New Delhi/Srinagar, July 17 (Calcutta Tube) After days of unrest, separatist shutdowns and curfew, near normalcy prevailed in parts of Kashmir Valley Saturday as Chief Minister Omar Abdullah held talks with the central government on ways to bring peace in the troubled state.
Schools, shops and offices reopened in the valley after remaining shut for 11 days. This was after separatists asked people to resume ‘normal’ life for a day.
Markets were flooded with frenzied shoppers who were apparently trying to stockpile supplies ahead of another shutdown Sunday and more protests in the coming days.
Hundreds of vehicles, both public and private, were seen on the roads, bringing life back to the city roads. Children in school uniforms seemed the happiest to return to classrooms after being homebound for nearly two weeks.
‘It is a great experience. I shall be meeting my friends in school for the first time after 12 days,’ said 14-year-old Madeeha, a student of Presentation Convent School.
A police officer told IANS that there were no restrictions anywhere in the valley.
The state was brought to its knees due to violent protests since June 11 when security forces allegedly killed a 17-year-old teenager, Tufail Mattoo.
At least 13 people – mostly youngsters – were killed in firing by security forces to dispel protestors since June 11.
As violence spiralled, the 39-year-old chief minister ordered strict enforcement of curfew and called in the Indian Army to help in maintaining law and order.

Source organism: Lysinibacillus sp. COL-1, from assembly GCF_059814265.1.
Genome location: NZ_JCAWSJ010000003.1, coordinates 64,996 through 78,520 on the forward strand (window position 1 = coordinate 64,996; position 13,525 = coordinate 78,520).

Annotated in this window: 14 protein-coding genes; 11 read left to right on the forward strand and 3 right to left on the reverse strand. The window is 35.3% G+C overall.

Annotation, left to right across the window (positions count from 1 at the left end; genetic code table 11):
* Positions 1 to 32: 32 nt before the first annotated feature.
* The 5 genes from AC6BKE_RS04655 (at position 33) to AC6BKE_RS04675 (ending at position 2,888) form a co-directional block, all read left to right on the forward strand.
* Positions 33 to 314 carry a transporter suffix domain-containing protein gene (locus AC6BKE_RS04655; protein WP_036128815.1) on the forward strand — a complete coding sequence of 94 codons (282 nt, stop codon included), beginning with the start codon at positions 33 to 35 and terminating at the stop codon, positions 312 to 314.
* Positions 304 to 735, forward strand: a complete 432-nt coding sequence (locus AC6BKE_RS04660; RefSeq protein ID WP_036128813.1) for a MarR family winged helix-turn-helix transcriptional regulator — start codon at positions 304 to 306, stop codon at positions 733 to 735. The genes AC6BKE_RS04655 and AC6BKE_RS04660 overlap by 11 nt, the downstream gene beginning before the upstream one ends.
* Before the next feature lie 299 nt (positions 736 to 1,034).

Criticised by opposition mainstream parties and separatists alike for not having contained the crisis in time, Abdullah Saturday met Prime Minister Manmohan Singh, union Home Minister P. Chidambaram and Congress president Sonia Gandhi in Delhi to update them about the latest in the valley.
Sources said the prime minister assured Abdullah of his ‘full backing’ and all support to overcome the crisis.
He met Chidambaram for a brief but crucial meeting at his residence in New Delhi.
Abdullah said he had an extensive discussion with the home minister on ‘our assessment of the situation in the state now, where we are today and the way forward’.
The two leaders also discussed how to equip the state police and paramilitary troopers with ‘non-lethal weapons’ to control unarmed stone-pelters.
‘We discussed the requirements in terms of non-lethal equipments for the state police force and paramilitary forces to control large crowds. However, the primary aim (of the meeting) was to discuss our plan of action in the days and weeks to come to deal with the present situation,’ he said.
This was his first face-to-face meeting with Chidambaram since the crisis erupted in the Valley.
Asked about the deployment of the army to contain the crisis, Abdullah said: ‘The army is a part of the state counter-insurgency grid and also a part of necessary deployment along the Line of Control (LoC) and the International Border. There is no other role for the army in Kashmir.’
He said ‘the cycle of deaths’ has ended now. ‘We have been able to control the situation. There have been no casualties in the last week and even though people are coming out on the roads, the size and intensity of the protests have decreased.’
Congress chief Sonia Gandhi, sources said, also assured him of support of the party which is an ally of the ruling National Conference in the state.